US agency bans iPhone 4 imports
A US trade agency has issued a ban on imports of Apple's iPhone 4 and a variant of the iPad 2 after finding the devices violate a patent held by South Korean rival Samsung Electronics.
Because the devices are assembled in China, the import ban would end Apple's ability to sell them in the US.
The US International Trade Commission (ITC) issued a final ruling in Samsung's complaint against Apple. President Barack Obama has 60 days to invalidate the order. Apple can appeal.
Samsung and Apple are engaged in a global legal battle over their smartphones, with Apple arguing that Samsung and its Android phones copy vital features of the iPhone. Samsung is fighting back with its own claims.
Last year, a federal court ruled that Samsung owed Apple one billion dollars in damages for infringing on non-essential Apple patents. But the judge refused to impose an import ban on Samsung phones and later struck 450 million dollars from the verdict, saying the jurors miscalculated. The case is set for a rematch in the appeals court.
Samsung is the world's largest maker of smartphones. Analysts estimate it outsold Apple nearly two to one in the first three months of the year. However, Apple's smartphone business is more profitable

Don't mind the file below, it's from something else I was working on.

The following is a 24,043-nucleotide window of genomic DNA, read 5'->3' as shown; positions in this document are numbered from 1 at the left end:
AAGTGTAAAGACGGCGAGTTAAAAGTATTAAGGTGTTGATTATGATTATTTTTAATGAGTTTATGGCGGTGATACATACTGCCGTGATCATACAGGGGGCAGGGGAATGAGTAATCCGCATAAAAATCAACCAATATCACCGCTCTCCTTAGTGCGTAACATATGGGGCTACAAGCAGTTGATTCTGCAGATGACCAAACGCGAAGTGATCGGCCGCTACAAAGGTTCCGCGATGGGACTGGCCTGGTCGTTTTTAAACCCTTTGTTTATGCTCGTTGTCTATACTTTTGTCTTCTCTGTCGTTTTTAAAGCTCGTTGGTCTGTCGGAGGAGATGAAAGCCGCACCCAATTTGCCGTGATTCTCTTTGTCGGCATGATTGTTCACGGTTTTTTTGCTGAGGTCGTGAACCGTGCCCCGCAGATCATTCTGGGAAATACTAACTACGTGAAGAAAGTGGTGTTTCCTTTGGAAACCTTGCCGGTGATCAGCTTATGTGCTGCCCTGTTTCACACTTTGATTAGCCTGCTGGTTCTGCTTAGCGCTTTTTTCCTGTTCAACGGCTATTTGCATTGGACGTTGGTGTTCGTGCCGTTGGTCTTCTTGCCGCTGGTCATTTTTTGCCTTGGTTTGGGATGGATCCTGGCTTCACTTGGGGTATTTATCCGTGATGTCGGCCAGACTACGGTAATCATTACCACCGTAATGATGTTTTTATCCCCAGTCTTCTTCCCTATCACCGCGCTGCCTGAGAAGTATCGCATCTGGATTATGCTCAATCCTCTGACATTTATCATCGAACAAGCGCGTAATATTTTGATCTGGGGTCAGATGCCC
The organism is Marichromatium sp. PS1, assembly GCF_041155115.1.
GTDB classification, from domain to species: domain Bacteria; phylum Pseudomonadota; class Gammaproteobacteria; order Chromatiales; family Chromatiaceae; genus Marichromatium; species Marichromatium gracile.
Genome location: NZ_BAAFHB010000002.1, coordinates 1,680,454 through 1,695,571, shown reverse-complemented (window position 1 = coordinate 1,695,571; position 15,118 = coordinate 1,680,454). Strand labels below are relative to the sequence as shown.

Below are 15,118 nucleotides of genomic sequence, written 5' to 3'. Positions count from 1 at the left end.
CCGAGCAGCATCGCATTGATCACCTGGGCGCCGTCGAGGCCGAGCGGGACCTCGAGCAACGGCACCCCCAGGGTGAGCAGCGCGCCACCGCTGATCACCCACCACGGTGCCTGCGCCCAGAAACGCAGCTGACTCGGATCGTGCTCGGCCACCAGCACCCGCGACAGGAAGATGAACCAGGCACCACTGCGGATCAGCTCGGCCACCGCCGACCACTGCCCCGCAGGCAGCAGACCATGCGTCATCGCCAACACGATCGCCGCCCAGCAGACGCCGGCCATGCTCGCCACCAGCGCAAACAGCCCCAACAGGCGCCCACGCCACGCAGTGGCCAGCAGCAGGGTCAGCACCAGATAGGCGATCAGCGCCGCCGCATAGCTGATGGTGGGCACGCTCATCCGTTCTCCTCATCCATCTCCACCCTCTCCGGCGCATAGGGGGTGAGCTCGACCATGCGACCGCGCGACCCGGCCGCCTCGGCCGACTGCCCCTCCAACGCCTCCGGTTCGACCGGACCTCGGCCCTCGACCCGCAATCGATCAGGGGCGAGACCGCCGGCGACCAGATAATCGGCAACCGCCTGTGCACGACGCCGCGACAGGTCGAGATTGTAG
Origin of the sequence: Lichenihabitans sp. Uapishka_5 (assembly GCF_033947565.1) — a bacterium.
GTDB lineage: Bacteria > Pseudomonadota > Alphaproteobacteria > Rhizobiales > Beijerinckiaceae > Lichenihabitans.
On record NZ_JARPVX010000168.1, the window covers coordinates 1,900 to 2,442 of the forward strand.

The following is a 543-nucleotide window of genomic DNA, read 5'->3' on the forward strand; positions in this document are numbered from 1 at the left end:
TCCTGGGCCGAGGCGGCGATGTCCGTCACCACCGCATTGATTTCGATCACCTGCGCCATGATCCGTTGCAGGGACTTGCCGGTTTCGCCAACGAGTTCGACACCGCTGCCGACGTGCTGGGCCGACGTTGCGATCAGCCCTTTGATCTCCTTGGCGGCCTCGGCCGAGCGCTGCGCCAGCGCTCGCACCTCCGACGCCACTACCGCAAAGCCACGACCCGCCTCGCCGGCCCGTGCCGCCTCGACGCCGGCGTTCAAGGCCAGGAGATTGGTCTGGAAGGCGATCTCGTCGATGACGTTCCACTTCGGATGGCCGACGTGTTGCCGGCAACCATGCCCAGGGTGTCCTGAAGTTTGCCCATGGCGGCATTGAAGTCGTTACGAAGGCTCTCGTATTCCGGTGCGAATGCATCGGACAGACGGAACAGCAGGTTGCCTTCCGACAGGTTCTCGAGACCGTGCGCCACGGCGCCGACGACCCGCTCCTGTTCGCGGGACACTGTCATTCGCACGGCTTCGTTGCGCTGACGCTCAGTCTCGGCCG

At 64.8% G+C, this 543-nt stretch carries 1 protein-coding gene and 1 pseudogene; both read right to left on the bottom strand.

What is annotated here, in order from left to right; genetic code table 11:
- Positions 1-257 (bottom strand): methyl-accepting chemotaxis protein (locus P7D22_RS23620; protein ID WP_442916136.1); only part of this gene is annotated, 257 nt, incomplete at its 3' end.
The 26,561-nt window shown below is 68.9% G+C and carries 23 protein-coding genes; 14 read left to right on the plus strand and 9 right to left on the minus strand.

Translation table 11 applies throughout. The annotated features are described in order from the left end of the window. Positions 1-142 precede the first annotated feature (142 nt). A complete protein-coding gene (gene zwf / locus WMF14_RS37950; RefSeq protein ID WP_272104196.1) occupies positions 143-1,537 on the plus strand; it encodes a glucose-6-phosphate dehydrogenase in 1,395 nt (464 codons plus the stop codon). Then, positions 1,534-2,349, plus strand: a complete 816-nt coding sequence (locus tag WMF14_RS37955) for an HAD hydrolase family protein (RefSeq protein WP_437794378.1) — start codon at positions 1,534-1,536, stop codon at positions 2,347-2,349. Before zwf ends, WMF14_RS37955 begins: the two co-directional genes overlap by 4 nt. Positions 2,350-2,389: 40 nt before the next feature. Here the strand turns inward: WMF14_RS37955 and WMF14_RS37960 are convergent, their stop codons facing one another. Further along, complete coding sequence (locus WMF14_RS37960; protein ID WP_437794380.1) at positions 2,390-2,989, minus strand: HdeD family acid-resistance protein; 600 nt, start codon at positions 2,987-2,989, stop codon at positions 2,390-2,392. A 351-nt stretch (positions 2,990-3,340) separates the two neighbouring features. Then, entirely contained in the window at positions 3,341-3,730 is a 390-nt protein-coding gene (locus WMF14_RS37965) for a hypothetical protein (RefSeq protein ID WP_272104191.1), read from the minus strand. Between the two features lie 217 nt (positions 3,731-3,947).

Apple said it was "disappointed" with the ruling and will appeal.
The iPhone 4 was launched in 2010 and is the oldest iPhone still sold by Apple. The ITC ruling applies only to the AT&T version of the phone. Apple is likely to retire the model in a few months with the launch of this year's new iPhone model.
Apple launched the iPad 2 in 2011. The ruling applies only to the version equipped with a cellular modem for AT&T's network. The ruling also applies to older iPhones, though these are no longer sold by Apple.
Patent consultant and analyst Florian Mueller said the ITC ruling was a surprise, as the basis of Samsung's complaint is a so-called "standards-essential patent", describing a technology that is part of an industry standard for mobile phone communications. Under the dominant legal theory, holders of such patents are obligated to license them to all comers on "fair, reasonable and non-discriminatory" terms. Courts have ruled that such patents cannot be the basis for import bans. Mueller, who was not involved with either party in the case, said Samsung reserved the right to allege infringement by Apple products designed for networks other than AT&T's.